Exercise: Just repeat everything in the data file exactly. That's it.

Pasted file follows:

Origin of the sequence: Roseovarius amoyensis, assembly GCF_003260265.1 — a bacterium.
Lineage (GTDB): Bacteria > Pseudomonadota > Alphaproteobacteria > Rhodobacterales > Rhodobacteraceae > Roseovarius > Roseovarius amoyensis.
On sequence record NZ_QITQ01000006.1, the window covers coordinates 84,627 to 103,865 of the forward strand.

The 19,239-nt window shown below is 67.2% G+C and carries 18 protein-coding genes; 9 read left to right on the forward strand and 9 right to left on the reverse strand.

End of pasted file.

Origin of the sequence: Roseovarius amoyensis, assembly GCF_003260265.1 — a bacterium.
Lineage (GTDB): Bacteria > Pseudomonadota > Alphaproteobacteria > Rhodobacterales > Rhodobacteraceae > Roseovarius > Roseovarius amoyensis.
On sequence record NZ_QITQ01000006.1, the window covers coordinates 84,627 to 103,865 of the forward strand.

The 19,239-nt window shown below is 67.2% G+C and carries 18 protein-coding genes; 9 read left to right on the forward strand and 9 right to left on the reverse strand.